En español | On March 6, 1965, President Lyndon B. Johnson called Georgia Senator Richard Russell, fellow Southern Democrat and chairman of the Senate Armed Services Committee. Johnson was looking for advice on what to do about Vietnam. Days earlier, he had launched Operation Rolling Thunder, the aerial bombing campaign that marked a critical turning point: It was America’s first major offensive in the conflict. In two days a contingent of Marines—the first U.S. combat troops—would land on the beaches near the U.S. air base at Da Nang. America’s war in Vietnam was in its infancy, and already the president despaired of success. “A man can fight if he can see daylight down the road somewhere,” Johnson told Russell. “But there ain’t no daylight in Vietnam. There’s not a bit.”
The echoes of Johnson’s decision to escalate the war continue to haunt many of the 2.6 million U.S. men and women who served in Vietnam, and the millions more whose lives were upended by it. For a generation, “Vietnam was what we had instead of happy childhoods,” as Michael Herr wrote in his 1977 book, Dispatches. Fifty years after the first bombs of Rolling Thunder, America’s most controversial war remains stubbornly unresolved, defined by the questions it raised, the lessons it promised to teach and the memories that those who were there can never forget.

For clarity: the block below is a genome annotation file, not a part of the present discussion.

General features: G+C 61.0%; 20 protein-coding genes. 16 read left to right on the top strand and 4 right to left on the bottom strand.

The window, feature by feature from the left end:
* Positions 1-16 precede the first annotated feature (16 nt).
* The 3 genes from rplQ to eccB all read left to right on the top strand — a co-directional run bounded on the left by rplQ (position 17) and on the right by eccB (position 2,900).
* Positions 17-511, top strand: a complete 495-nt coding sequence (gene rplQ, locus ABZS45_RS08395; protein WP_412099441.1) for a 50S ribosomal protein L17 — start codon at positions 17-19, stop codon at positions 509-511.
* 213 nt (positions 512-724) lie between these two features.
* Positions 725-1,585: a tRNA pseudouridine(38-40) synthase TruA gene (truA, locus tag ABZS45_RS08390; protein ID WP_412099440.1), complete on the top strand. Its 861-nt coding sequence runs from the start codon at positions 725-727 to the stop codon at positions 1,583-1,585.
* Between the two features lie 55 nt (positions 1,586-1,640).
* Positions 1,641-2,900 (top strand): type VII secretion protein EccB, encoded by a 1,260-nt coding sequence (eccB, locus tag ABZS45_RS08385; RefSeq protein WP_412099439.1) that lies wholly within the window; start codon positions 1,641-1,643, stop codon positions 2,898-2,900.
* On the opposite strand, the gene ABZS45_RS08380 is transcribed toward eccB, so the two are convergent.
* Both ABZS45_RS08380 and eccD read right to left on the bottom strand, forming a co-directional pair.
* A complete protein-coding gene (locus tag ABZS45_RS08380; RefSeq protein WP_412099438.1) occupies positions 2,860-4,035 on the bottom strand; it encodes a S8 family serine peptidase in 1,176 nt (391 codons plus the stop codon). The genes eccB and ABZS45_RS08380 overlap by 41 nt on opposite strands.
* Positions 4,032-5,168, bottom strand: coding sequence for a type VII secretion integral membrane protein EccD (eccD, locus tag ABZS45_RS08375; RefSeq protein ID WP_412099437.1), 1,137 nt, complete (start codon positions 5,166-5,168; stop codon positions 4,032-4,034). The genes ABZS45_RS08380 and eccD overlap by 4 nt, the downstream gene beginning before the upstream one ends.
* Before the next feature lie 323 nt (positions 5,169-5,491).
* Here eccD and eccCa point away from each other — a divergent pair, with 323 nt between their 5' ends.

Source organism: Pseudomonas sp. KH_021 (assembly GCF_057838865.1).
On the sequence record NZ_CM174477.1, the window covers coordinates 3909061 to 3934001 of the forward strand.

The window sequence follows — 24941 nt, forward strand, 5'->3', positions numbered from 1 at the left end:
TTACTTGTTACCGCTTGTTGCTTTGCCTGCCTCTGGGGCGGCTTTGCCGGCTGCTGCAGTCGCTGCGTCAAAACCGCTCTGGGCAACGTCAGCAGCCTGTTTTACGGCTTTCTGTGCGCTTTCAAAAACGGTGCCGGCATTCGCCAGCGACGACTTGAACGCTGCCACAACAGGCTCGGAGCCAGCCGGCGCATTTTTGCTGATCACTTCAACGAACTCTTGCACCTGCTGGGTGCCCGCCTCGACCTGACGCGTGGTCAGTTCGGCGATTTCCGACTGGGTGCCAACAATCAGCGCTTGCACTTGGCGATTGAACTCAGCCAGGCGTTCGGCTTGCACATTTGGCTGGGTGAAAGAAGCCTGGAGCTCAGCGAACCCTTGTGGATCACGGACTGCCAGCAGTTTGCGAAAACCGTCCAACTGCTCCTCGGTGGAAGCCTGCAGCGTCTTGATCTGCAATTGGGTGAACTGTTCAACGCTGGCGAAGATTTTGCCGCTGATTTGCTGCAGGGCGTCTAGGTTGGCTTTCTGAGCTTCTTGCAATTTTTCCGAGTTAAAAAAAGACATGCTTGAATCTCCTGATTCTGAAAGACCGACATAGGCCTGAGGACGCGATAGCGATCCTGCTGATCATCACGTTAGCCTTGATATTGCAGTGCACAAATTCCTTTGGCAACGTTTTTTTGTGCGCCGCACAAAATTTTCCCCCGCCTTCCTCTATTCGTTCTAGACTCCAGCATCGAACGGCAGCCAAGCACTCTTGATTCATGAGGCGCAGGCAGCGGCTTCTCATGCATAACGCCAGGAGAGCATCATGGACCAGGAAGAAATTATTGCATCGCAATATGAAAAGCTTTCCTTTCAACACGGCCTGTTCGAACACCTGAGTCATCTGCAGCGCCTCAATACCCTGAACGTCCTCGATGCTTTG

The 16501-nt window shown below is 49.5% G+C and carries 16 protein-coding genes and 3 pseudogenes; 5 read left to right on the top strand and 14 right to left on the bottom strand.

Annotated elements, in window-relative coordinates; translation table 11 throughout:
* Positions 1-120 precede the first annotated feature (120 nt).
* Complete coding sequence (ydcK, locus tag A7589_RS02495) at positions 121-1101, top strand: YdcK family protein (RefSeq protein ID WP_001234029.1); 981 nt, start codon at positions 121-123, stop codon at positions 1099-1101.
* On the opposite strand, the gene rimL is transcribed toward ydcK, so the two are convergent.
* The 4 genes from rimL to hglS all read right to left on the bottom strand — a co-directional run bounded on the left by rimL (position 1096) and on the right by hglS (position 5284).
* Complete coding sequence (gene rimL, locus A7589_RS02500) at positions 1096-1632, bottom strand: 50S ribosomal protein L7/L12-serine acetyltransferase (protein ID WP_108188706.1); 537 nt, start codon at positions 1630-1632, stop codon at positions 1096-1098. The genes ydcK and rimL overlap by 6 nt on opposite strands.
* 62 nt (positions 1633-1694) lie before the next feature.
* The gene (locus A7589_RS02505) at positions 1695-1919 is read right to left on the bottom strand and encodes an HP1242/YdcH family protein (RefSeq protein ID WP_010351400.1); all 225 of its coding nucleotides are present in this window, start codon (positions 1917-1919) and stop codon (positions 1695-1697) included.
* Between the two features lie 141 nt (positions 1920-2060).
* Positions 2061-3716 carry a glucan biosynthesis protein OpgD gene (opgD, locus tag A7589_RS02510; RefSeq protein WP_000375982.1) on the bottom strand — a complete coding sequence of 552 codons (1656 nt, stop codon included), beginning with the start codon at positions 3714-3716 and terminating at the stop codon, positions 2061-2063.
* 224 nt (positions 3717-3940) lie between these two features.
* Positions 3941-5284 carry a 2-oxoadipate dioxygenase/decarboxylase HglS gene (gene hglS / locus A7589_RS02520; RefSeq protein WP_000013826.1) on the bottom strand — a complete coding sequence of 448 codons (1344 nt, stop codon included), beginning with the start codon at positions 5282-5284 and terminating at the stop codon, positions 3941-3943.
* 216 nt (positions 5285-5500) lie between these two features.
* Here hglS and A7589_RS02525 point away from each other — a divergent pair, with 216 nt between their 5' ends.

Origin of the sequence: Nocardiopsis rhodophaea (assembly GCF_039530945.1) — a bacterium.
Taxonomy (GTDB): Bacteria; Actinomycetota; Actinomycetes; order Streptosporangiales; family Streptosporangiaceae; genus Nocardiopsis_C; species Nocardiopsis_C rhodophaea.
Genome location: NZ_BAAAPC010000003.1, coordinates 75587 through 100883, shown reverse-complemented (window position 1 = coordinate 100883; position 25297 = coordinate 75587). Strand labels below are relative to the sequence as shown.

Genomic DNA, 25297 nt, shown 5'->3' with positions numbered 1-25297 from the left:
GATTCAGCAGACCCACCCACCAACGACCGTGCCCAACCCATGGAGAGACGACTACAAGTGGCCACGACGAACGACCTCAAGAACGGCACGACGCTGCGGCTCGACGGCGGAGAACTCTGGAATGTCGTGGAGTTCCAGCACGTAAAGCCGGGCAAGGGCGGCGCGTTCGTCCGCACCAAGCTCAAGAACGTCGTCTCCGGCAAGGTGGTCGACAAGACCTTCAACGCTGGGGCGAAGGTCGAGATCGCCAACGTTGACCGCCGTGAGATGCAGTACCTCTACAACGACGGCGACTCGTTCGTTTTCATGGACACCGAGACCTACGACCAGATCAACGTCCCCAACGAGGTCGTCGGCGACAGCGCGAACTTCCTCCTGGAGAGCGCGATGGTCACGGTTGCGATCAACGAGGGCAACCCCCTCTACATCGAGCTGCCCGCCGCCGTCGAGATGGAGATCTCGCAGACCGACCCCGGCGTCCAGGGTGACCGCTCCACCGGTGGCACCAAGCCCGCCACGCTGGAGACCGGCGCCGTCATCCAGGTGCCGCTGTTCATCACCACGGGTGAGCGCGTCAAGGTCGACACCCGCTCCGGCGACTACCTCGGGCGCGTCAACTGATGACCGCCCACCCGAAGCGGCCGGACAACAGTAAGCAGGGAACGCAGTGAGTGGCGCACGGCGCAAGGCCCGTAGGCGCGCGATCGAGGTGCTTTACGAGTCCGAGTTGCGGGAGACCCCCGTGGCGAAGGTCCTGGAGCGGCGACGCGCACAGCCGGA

"I never questioned the righteousness of America"
“Have you seen the movie Born on the Fourth of July? That was my life—I was born on the Fourth of July, and most of the scenes in that movie describe how I got to Vietnam. Just like John Wayne showed me in the movies, I was ready to kill the Japanese, only it was the Vietnamese we were going after at that time. It didn’t matter. I was 17.
“The whole time I was in Vietnam, I supported the war effort. In our minds back then, there was this notion of America the bold and the brave to defend. I never questioned the righteousness of America being in Vietnam, even though I didn’t fully understand it. I thought it had to be done.”
— U.S. Army Specialist Fourth Class W. Paul Coates served from 1965 to 1967; he later founded Black Classic Press in Baltimore.
"We weren't buying it."
“Let me tell you why we civil rights workers were so against the war: The federal government was not providing any protection of democracy in Mississippi, yet it told us we had to go 10,000 miles away to protect democracy in Southeast Asia. We weren’t buying it.”